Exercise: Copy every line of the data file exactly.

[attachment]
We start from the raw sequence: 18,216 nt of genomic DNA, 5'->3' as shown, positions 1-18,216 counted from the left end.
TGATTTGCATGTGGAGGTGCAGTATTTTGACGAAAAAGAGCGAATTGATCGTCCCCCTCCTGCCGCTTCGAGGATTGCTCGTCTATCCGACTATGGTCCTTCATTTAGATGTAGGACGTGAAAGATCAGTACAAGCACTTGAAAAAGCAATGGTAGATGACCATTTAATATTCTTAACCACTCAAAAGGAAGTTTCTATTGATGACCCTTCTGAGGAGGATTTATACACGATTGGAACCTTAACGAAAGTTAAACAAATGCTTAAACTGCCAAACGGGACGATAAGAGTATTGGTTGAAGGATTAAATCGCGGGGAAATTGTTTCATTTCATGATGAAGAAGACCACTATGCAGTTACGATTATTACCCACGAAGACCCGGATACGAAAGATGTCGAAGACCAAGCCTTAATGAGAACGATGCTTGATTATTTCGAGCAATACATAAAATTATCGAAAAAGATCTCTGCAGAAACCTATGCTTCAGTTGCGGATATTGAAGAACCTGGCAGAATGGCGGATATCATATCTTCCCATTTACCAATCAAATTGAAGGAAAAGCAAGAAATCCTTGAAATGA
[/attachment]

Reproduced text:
We start from the raw sequence: 18,216 nt of genomic DNA, 5'->3' as shown, positions 1-18,216 counted from the left end.
TGATTTGCATGTGGAGGTGCAGTATTTTGACGAAAAAGAGCGAATTGATCGTCCCCCTCCTGCCGCTTCGAGGATTGCTCGTCTATCCGACTATGGTCCTTCATTTAGATGTAGGACGTGAAAGATCAGTACAAGCACTTGAAAAAGCAATGGTAGATGACCATTTAATATTCTTAACCACTCAAAAGGAAGTTTCTATTGATGACCCTTCTGAGGAGGATTTATACACGATTGGAACCTTAACGAAAGTTAAACAAATGCTTAAACTGCCAAACGGGACGATAAGAGTATTGGTTGAAGGATTAAATCGCGGGGAAATTGTTTCATTTCATGATGAAGAAGACCACTATGCAGTTACGATTATTACCCACGAAGACCCGGATACGAAAGATGTCGAAGACCAAGCCTTAATGAGAACGATGCTTGATTATTTCGAGCAATACATAAAATTATCGAAAAAGATCTCTGCAGAAACCTATGCTTCAGTTGCGGATATTGAAGAACCTGGCAGAATGGCGGATATCATATCTTCCCATTTACCAATCAAATTGAAGGAAAAGCAAGAAATCCTTGAAATGA